Maintaining adequate ventilation and perfusion, as in the following: patient in semi- to high-Fowler’s position. This reduces preload and ventricular filling. Later on patient is placed in supine position. This increases venous return, promotes diuresis. Administration of humidified oxygen as ordered (canulli or mask) is appropriate with ABGs control
Maintaining hemodynamic parameters and Tissue perfusion at prescribed levels:
Monitoring and recording the patient’s ECG readings, blood pressure, temperature, heart and breath sounds. ECG strips are recorded when new arrhythmias are documented, chest pain occurs, or at least every shift change. Treating arrhythmias according to medical orders or protocol and evaluating response, antiarrhythmic drugs should be readily available. Both tachyarrhythmias and bradyarrhythmias can reduce cardiac output and myocardial tissue perfusion. If invasive adjunct therapies are indicated (e.g., intraaortic balloon pump, pacemaker), nurse should maintain within prescribed protocol.
Control for crackles, tachypnea, and edema, as signs of left-sided heart function worsening. Titration of inotropic and vasoactive medication within defined parameters to maintain adequate contractility is essential, pre/afterload and blood pressure control.
Control for symptoms of cardiogenic shock, if shock is present, PAWP and increased systemic vascular resistance are measures. Maintaining of optimal fluid balance(intake and output), daily weight should be performed also., because fluid overload increases the workload of the heart and decreased cardiac output which can cause a decrease in perfusion to the kidneys. Control of laboratory data closely (ABG’s, serial enzymes, electrolytes, B-type natriuretic peptide, serum creatinine) is to be hold.
Maintain physical and emotional rest, as in the following:
Restriction of activity, that reduces oxygen demands, is vital. Nurse should provide quiet, relaxed environment, emotional support, organize patient care to maximize periods of uninterrupted rest.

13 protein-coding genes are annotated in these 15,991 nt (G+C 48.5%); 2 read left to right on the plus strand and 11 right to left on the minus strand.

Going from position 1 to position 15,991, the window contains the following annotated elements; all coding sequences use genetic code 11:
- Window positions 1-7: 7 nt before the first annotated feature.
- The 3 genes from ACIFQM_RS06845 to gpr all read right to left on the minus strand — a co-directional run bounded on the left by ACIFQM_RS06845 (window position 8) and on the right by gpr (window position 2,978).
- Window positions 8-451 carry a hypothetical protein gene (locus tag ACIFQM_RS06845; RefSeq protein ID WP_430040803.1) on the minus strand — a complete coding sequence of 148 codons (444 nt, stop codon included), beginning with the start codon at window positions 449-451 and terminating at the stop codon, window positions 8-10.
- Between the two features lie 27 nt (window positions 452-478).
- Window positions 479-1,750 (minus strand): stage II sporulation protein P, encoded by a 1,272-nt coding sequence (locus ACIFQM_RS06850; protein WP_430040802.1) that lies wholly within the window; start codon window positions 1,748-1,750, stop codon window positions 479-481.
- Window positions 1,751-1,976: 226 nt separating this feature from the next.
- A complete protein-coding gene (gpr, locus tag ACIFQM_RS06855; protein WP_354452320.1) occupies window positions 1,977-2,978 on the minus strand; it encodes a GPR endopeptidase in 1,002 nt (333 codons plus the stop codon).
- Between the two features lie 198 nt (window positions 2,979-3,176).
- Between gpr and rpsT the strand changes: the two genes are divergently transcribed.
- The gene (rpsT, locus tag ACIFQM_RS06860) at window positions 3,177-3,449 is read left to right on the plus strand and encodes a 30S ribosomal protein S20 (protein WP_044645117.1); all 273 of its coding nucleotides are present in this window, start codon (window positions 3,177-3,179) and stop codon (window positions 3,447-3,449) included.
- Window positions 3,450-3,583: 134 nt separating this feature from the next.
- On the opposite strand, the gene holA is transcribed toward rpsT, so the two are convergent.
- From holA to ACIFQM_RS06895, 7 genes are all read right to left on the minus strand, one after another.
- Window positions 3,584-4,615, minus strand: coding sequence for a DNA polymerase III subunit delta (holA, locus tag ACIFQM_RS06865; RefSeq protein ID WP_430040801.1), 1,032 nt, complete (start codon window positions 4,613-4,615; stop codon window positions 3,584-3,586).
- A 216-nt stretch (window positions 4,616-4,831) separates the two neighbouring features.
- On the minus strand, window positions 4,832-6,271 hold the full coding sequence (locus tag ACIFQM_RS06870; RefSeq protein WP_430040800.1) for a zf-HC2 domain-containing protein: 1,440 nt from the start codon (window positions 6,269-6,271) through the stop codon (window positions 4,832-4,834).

Monitor sleep patterns; administer sedative if it is indicated. Rest is important for conserving energy. A stool softener is facultative to prevent straining during defecation, which causes vagal stimulation and may slow heart rate. Also, straining for a bowel movement further impairs cardiac output.
A low-cholesterol, low-sodium diet, without caffeine-containing beverages, may be ordered. If the patient is immobilized turn him often. Give antiembolism stockings to prevent venostasis and thrombophlebitis.Order small sodium restricted diet (sodium restriction helps to avoid fluid overload). Assess for the presence of depression (depression is common after acute MI and can result in increased mortality).
Refer patient to cardiac outpatient program and support groups. Assist with organizing cardiac rehabilitation efforts post discharge in future. With stabilization of haemodynamics and LV function activity shouldn’t be delayed, the patient is allowed to use a bedside commode and should be given as much privacy as possible.
Myocardial infarction is the leading cause of death in the United States and in most industrialized nations throughout the world. Approximately 450, 000 people in the United States die from coronary disease per year (AHA statistics, 2009). The survival rate for U.S. patients hospitalized with MI is approximately 95%( H. Michael Bolooki, Arman Askari). So it’s obvious that thousands of lives could be saved if there is adequate medical care. Having a case of study concerning AMI, I’ve tried to elucidate principal stages of nursing process, problems that may occur during nursing care, possible variants of disease flow. It should be also stressed that dealing with AMI is not only the issue of professional knowledge but also a problem of rapid situation assessment, dispatch in actions. “Time is muscle” as it was revolutionary said 35 years ago by Eugene Braunwald, MD, MACC
With this case of study I’ve tried to give a concrete example of nursing process as a “combining the most desirable elements of the art of nursing with the most relevant elements of systems theory, using the scientific method.”(Shore, 1988)
1. Nancy L. Caroline; Nancy Caroline’s Emergency Care in the Streets: Trauma Medical, 2007
2. Glossary of Terms Used by NANDA ,2006 <http://www.hepfi.org/nnac/pdf/nanda_glossary.pdf>
3. American Heart Association. Cardiovascular disease statistics. Available at <http://www.americanheart.org/presenter/> (accessed March 2, 2009).
4. Acute Myocardial Infarction H. Michael Bolooki ,Arman Askari, <http://www.clevelandclinicmeded.com/medicalpubs/diseasemanagement/cardiology/acute-myocardial-infarction/#bib5>
5. Shore M.D. < http://www.lifenurses.com/nursing-process/> 1988
6. Tanya McFerran and Elizabeth Martin, “A Dictionary of Nursing” 2008.
7. Hegner, “Outlines & Highlights for Nursing Assistant: A Nursing Process Approach” 2007